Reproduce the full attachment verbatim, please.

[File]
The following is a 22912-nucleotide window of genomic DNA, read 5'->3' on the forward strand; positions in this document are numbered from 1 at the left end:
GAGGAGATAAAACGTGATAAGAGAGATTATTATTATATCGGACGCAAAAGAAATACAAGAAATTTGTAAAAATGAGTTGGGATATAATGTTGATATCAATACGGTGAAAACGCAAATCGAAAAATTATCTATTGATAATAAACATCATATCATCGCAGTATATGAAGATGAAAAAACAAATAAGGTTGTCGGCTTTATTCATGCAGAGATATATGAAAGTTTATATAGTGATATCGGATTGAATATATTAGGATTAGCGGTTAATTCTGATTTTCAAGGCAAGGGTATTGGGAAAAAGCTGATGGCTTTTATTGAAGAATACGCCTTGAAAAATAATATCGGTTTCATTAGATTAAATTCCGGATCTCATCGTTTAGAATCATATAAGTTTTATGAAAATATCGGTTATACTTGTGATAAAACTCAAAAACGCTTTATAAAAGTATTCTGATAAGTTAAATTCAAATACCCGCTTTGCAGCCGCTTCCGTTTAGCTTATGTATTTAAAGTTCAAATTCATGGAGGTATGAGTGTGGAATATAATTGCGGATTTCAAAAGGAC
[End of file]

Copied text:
The following is a 22912-nucleotide window of genomic DNA, read 5'->3' on the forward strand; positions in this document are numbered from 1 at the left end:
GAGGAGATAAAACGTGATAAGAGAGATTATTATTATATCGGACGCAAAAGAAATACAAGAAATTTGTAAAAATGAGTTGGGATATAATGTTGATATCAATACGGTGAAAACGCAAATCGAAAAATTATCTATTGATAATAAACATCATATCATCGCAGTATATGAAGATGAAAAAACAAATAAGGTTGTCGGCTTTATTCATGCAGAGATATATGAAAGTTTATATAGTGATATCGGATTGAATATATTAGGATTAGCGGTTAATTCTGATTTTCAAGGCAAGGGTATTGGGAAAAAGCTGATGGCTTTTATTGAAGAATACGCCTTGAAAAATAATATCGGTTTCATTAGATTAAATTCCGGATCTCATCGTTTAGAATCATATAAGTTTTATGAAAATATCGGTTATACTTGTGATAAAACTCAAAAACGCTTTATAAAAGTATTCTGATAAGTTAAATTCAAATACCCGCTTTGCAGCCGCTTCCGTTTAGCTTATGTATTTAAAGTTCAAATTCATGGAGGTATGAGTGTGGAATATAATTGCGGATTTCAAAAGGAC